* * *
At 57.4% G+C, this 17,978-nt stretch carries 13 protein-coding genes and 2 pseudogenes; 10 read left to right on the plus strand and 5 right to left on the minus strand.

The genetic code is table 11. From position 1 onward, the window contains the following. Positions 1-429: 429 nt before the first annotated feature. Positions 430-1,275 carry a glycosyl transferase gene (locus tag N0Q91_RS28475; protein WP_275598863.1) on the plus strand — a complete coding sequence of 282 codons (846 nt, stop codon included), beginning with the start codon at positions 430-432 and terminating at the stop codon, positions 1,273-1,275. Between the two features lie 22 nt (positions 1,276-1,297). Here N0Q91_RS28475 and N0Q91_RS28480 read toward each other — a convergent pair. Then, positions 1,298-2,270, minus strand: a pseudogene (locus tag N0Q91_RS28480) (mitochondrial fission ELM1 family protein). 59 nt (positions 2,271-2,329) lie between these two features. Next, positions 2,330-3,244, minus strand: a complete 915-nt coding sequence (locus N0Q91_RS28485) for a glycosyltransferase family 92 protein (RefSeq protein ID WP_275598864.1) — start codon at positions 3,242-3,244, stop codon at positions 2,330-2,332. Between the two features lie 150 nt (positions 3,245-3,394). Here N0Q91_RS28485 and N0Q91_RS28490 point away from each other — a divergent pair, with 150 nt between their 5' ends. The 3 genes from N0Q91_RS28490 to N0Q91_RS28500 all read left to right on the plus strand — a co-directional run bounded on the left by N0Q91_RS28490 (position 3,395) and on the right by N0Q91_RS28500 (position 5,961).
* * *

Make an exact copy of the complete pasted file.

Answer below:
At 57.4% G+C, this 17,978-nt stretch carries 13 protein-coding genes and 2 pseudogenes; 10 read left to right on the plus strand and 5 right to left on the minus strand.

The genetic code is table 11. From position 1 onward, the window contains the following. Positions 1-429: 429 nt before the first annotated feature. Positions 430-1,275 carry a glycosyl transferase gene (locus tag N0Q91_RS28475; protein WP_275598863.1) on the plus strand — a complete coding sequence of 282 codons (846 nt, stop codon included), beginning with the start codon at positions 430-432 and terminating at the stop codon, positions 1,273-1,275. Between the two features lie 22 nt (positions 1,276-1,297). Here N0Q91_RS28475 and N0Q91_RS28480 read toward each other — a convergent pair. Then, positions 1,298-2,270, minus strand: a pseudogene (locus tag N0Q91_RS28480) (mitochondrial fission ELM1 family protein). 59 nt (positions 2,271-2,329) lie between these two features. Next, positions 2,330-3,244, minus strand: a complete 915-nt coding sequence (locus N0Q91_RS28485) for a glycosyltransferase family 92 protein (RefSeq protein ID WP_275598864.1) — start codon at positions 3,242-3,244, stop codon at positions 2,330-2,332. Between the two features lie 150 nt (positions 3,245-3,394). Here N0Q91_RS28485 and N0Q91_RS28490 point away from each other — a divergent pair, with 150 nt between their 5' ends. The 3 genes from N0Q91_RS28490 to N0Q91_RS28500 all read left to right on the plus strand — a co-directional run bounded on the left by N0Q91_RS28490 (position 3,395) and on the right by N0Q91_RS28500 (position 5,961).